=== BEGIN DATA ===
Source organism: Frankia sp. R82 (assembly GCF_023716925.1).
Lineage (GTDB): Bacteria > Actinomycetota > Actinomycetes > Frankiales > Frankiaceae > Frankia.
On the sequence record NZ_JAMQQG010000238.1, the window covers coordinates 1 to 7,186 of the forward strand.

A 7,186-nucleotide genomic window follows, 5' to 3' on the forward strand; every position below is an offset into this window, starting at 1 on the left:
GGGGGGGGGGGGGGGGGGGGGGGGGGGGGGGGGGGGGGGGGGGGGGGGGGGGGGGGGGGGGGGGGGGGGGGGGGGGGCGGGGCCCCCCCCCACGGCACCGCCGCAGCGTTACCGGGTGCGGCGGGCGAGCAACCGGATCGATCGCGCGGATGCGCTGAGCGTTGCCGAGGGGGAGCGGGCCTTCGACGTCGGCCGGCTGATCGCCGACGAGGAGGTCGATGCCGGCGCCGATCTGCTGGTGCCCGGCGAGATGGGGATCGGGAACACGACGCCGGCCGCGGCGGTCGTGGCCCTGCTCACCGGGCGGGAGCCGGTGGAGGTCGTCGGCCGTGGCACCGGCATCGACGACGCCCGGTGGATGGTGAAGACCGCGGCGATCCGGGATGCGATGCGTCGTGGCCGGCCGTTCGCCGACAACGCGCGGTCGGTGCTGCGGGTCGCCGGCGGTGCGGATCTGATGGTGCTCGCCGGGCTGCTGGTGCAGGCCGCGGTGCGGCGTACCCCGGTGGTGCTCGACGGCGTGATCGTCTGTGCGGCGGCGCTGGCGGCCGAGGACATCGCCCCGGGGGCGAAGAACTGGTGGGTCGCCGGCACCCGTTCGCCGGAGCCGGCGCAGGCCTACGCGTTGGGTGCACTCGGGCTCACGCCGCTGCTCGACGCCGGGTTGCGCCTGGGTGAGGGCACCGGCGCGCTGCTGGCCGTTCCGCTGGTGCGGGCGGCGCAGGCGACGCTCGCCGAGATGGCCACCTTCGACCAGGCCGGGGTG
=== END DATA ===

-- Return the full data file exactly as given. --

Source organism: Frankia sp. R82 (assembly GCF_023716925.1).
Lineage (GTDB): Bacteria > Actinomycetota > Actinomycetes > Frankiales > Frankiaceae > Frankia.
On the sequence record NZ_JAMQQG010000238.1, the window covers coordinates 1 to 7,186 of the forward strand.

A 7,186-nucleotide genomic window follows, 5' to 3' on the forward strand; every position below is an offset into this window, starting at 1 on the left:
GGGGGGGGGGGGGGGGGGGGGGGGGGGGGGGGGGGGGGGGGGGGGGGGGGGGGGGGGGGGGGGGGGGGGGGGGGGGGCGGGGCCCCCCCCCACGGCACCGCCGCAGCGTTACCGGGTGCGGCGGGCGAGCAACCGGATCGATCGCGCGGATGCGCTGAGCGTTGCCGAGGGGGAGCGGGCCTTCGACGTCGGCCGGCTGATCGCCGACGAGGAGGTCGATGCCGGCGCCGATCTGCTGGTGCCCGGCGAGATGGGGATCGGGAACACGACGCCGGCCGCGGCGGTCGTGGCCCTGCTCACCGGGCGGGAGCCGGTGGAGGTCGTCGGCCGTGGCACCGGCATCGACGACGCCCGGTGGATGGTGAAGACCGCGGCGATCCGGGATGCGATGCGTCGTGGCCGGCCGTTCGCCGACAACGCGCGGTCGGTGCTGCGGGTCGCCGGCGGTGCGGATCTGATGGTGCTCGCCGGGCTGCTGGTGCAGGCCGCGGTGCGGCGTACCCCGGTGGTGCTCGACGGCGTGATCGTCTGTGCGGCGGCGCTGGCGGCCGAGGACATCGCCCCGGGGGCGAAGAACTGGTGGGTCGCCGGCACCCGTTCGCCGGAGCCGGCGCAGGCCTACGCGTTGGGTGCACTCGGGCTCACGCCGCTGCTCGACGCCGGGTTGCGCCTGGGTGAGGGCACCGGCGCGCTGCTGGCCGTTCCGCTGGTGCGGGCGGCGCAGGCGACGCTCGCCGAGATGGCCACCTTCGACCAGGCCGGGGTG